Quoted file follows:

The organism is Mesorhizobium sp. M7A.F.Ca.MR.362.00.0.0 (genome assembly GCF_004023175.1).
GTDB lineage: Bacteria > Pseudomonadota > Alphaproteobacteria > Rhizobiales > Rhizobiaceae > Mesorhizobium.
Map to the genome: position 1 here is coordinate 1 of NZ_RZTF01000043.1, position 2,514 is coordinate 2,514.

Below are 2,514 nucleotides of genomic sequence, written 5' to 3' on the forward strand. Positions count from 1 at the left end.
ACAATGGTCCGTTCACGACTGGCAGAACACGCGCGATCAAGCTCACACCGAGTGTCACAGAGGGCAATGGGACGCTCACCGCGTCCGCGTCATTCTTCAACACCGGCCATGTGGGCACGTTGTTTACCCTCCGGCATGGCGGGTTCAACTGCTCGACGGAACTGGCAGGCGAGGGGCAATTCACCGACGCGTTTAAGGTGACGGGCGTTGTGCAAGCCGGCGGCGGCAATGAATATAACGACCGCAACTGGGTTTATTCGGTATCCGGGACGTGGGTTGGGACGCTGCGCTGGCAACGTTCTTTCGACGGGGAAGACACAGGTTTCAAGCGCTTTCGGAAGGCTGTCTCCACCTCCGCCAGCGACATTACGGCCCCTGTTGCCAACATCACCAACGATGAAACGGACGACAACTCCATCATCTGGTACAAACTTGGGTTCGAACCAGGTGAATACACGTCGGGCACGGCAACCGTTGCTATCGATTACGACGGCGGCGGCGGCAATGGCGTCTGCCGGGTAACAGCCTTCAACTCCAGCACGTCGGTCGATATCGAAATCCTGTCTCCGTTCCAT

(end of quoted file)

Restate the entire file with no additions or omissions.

The organism is Mesorhizobium sp. M7A.F.Ca.MR.362.00.0.0 (genome assembly GCF_004023175.1).
GTDB lineage: Bacteria > Pseudomonadota > Alphaproteobacteria > Rhizobiales > Rhizobiaceae > Mesorhizobium.
Map to the genome: position 1 here is coordinate 1 of NZ_RZTF01000043.1, position 2,514 is coordinate 2,514.

Below are 2,514 nucleotides of genomic sequence, written 5' to 3' on the forward strand. Positions count from 1 at the left end.
ACAATGGTCCGTTCACGACTGGCAGAACACGCGCGATCAAGCTCACACCGAGTGTCACAGAGGGCAATGGGACGCTCACCGCGTCCGCGTCATTCTTCAACACCGGCCATGTGGGCACGTTGTTTACCCTCCGGCATGGCGGGTTCAACTGCTCGACGGAACTGGCAGGCGAGGGGCAATTCACCGACGCGTTTAAGGTGACGGGCGTTGTGCAAGCCGGCGGCGGCAATGAATATAACGACCGCAACTGGGTTTATTCGGTATCCGGGACGTGGGTTGGGACGCTGCGCTGGCAACGTTCTTTCGACGGGGAAGACACAGGTTTCAAGCGCTTTCGGAAGGCTGTCTCCACCTCCGCCAGCGACATTACGGCCCCTGTTGCCAACATCACCAACGATGAAACGGACGACAACTCCATCATCTGGTACAAACTTGGGTTCGAACCAGGTGAATACACGTCGGGCACGGCAACCGTTGCTATCGATTACGACGGCGGCGGCGGCAATGGCGTCTGCCGGGTAACAGCCTTCAACTCCAGCACGTCGGTCGATATCGAAATCCTGTCTCCGTTCCAT